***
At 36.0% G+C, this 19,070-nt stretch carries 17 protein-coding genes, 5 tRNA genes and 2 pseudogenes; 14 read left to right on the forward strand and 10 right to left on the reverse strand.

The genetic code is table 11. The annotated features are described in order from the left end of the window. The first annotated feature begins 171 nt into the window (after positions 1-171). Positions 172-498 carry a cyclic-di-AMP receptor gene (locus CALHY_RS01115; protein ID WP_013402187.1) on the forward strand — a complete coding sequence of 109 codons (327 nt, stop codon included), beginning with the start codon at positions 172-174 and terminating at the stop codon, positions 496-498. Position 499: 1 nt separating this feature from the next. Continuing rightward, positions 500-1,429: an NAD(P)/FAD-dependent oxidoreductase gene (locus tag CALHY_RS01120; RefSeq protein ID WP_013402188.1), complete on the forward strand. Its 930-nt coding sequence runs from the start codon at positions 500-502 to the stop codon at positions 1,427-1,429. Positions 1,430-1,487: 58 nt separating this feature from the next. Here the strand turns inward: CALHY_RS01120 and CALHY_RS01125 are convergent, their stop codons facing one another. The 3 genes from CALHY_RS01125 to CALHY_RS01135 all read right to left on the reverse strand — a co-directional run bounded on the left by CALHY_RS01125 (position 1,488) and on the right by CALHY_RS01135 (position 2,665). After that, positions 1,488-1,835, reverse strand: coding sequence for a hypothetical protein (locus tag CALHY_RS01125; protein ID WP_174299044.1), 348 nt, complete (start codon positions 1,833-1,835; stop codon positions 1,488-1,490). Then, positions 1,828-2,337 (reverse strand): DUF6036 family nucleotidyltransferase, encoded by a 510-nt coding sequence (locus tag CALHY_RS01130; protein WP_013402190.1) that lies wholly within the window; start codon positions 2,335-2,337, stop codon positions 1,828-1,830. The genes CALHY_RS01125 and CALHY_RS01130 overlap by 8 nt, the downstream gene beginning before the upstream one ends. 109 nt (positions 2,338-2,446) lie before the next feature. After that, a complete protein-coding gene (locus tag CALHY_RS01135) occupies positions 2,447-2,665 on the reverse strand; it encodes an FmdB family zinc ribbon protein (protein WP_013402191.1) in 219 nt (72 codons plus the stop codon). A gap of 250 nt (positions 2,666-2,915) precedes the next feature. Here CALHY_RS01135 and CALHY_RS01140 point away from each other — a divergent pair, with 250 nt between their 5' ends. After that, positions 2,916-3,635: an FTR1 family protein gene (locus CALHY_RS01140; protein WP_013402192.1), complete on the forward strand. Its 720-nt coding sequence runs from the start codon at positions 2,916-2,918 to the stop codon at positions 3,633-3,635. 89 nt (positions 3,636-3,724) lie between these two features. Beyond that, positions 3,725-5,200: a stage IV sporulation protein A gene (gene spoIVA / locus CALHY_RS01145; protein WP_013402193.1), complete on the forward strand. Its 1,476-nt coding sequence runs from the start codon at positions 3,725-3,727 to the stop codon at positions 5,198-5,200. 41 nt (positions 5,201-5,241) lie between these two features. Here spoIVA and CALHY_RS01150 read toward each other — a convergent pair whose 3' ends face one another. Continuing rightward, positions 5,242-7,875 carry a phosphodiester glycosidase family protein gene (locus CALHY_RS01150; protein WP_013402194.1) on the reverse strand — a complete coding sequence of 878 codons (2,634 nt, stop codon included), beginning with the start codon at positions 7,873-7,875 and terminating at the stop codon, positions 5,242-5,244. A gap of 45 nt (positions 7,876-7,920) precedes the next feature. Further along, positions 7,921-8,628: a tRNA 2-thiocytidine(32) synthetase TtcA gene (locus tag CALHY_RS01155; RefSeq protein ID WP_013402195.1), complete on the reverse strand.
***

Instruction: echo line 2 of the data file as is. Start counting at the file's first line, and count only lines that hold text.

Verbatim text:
The genetic code is table 11. The annotated features are described in order from the left end of the window. The first annotated feature begins 171 nt into the window (after positions 1-171). Positions 172-498 carry a cyclic-di-AMP receptor gene (locus CALHY_RS01115; protein ID WP_013402187.1) on the forward strand — a complete coding sequence of 109 codons (327 nt, stop codon included), beginning with the start codon at positions 172-174 and terminating at the stop codon, positions 496-498. Position 499: 1 nt separating this feature from the next. Continuing rightward, positions 500-1,429: an NAD(P)/FAD-dependent oxidoreductase gene (locus tag CALHY_RS01120; RefSeq protein ID WP_013402188.1), complete on the forward strand. Its 930-nt coding sequence runs from the start codon at positions 500-502 to the stop codon at positions 1,427-1,429. Positions 1,430-1,487: 58 nt separating this feature from the next. Here the strand turns inward: CALHY_RS01120 and CALHY_RS01125 are convergent, their stop codons facing one another. The 3 genes from CALHY_RS01125 to CALHY_RS01135 all read right to left on the reverse strand — a co-directional run bounded on the left by CALHY_RS01125 (position 1,488) and on the right by CALHY_RS01135 (position 2,665). After that, positions 1,488-1,835, reverse strand: coding sequence for a hypothetical protein (locus tag CALHY_RS01125; protein ID WP_174299044.1), 348 nt, complete (start codon positions 1,833-1,835; stop codon positions 1,488-1,490). Then, positions 1,828-2,337 (reverse strand): DUF6036 family nucleotidyltransferase, encoded by a 510-nt coding sequence (locus tag CALHY_RS01130; protein WP_013402190.1) that lies wholly within the window; start codon positions 2,335-2,337, stop codon positions 1,828-1,830. The genes CALHY_RS01125 and CALHY_RS01130 overlap by 8 nt, the downstream gene beginning before the upstream one ends. 109 nt (positions 2,338-2,446) lie before the next feature. After that, a complete protein-coding gene (locus tag CALHY_RS01135) occupies positions 2,447-2,665 on the reverse strand; it encodes an FmdB family zinc ribbon protein (protein WP_013402191.1) in 219 nt (72 codons plus the stop codon). A gap of 250 nt (positions 2,666-2,915) precedes the next feature. Here CALHY_RS01135 and CALHY_RS01140 point away from each other — a divergent pair, with 250 nt between their 5' ends. After that, positions 2,916-3,635: an FTR1 family protein gene (locus CALHY_RS01140; protein WP_013402192.1), complete on the forward strand. Its 720-nt coding sequence runs from the start codon at positions 2,916-2,918 to the stop codon at positions 3,633-3,635. 89 nt (positions 3,636-3,724) lie between these two features. Beyond that, positions 3,725-5,200: a stage IV sporulation protein A gene (gene spoIVA / locus CALHY_RS01145; protein WP_013402193.1), complete on the forward strand. Its 1,476-nt coding sequence runs from the start codon at positions 3,725-3,727 to the stop codon at positions 5,198-5,200. 41 nt (positions 5,201-5,241) lie between these two features. Here spoIVA and CALHY_RS01150 read toward each other — a convergent pair whose 3' ends face one another. Continuing rightward, positions 5,242-7,875 carry a phosphodiester glycosidase family protein gene (locus CALHY_RS01150; protein WP_013402194.1) on the reverse strand — a complete coding sequence of 878 codons (2,634 nt, stop codon included), beginning with the start codon at positions 7,873-7,875 and terminating at the stop codon, positions 5,242-5,244. A gap of 45 nt (positions 7,876-7,920) precedes the next feature. Further along, positions 7,921-8,628: a tRNA 2-thiocytidine(32) synthetase TtcA gene (locus tag CALHY_RS01155; RefSeq protein ID WP_013402195.1), complete on the reverse strand.